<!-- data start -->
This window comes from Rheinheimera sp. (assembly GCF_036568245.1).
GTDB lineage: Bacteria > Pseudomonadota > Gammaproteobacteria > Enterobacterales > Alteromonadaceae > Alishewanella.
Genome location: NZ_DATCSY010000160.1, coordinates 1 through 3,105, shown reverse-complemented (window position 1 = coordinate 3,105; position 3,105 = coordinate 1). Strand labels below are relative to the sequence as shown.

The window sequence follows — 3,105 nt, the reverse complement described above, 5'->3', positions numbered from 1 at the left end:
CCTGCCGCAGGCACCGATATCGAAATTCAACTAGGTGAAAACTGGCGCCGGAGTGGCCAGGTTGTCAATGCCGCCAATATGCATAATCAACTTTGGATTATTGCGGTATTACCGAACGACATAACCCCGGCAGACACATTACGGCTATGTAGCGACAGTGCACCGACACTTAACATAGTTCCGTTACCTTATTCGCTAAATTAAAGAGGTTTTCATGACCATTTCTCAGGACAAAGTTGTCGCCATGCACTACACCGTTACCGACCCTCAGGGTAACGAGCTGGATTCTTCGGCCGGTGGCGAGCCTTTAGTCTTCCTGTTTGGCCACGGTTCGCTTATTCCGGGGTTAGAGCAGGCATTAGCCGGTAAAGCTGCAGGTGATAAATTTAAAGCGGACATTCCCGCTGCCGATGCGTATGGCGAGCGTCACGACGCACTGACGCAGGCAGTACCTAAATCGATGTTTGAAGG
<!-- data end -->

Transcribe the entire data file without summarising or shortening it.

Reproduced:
This window comes from Rheinheimera sp. (assembly GCF_036568245.1).
GTDB lineage: Bacteria > Pseudomonadota > Gammaproteobacteria > Enterobacterales > Alteromonadaceae > Alishewanella.
Genome location: NZ_DATCSY010000160.1, coordinates 1 through 3,105, shown reverse-complemented (window position 1 = coordinate 3,105; position 3,105 = coordinate 1). Strand labels below are relative to the sequence as shown.

The window sequence follows — 3,105 nt, the reverse complement described above, 5'->3', positions numbered from 1 at the left end:
CCTGCCGCAGGCACCGATATCGAAATTCAACTAGGTGAAAACTGGCGCCGGAGTGGCCAGGTTGTCAATGCCGCCAATATGCATAATCAACTTTGGATTATTGCGGTATTACCGAACGACATAACCCCGGCAGACACATTACGGCTATGTAGCGACAGTGCACCGACACTTAACATAGTTCCGTTACCTTATTCGCTAAATTAAAGAGGTTTTCATGACCATTTCTCAGGACAAAGTTGTCGCCATGCACTACACCGTTACCGACCCTCAGGGTAACGAGCTGGATTCTTCGGCCGGTGGCGAGCCTTTAGTCTTCCTGTTTGGCCACGGTTCGCTTATTCCGGGGTTAGAGCAGGCATTAGCCGGTAAAGCTGCAGGTGATAAATTTAAAGCGGACATTCCCGCTGCCGATGCGTATGGCGAGCGTCACGACGCACTGACGCAGGCAGTACCTAAATCGATGTTTGAAGG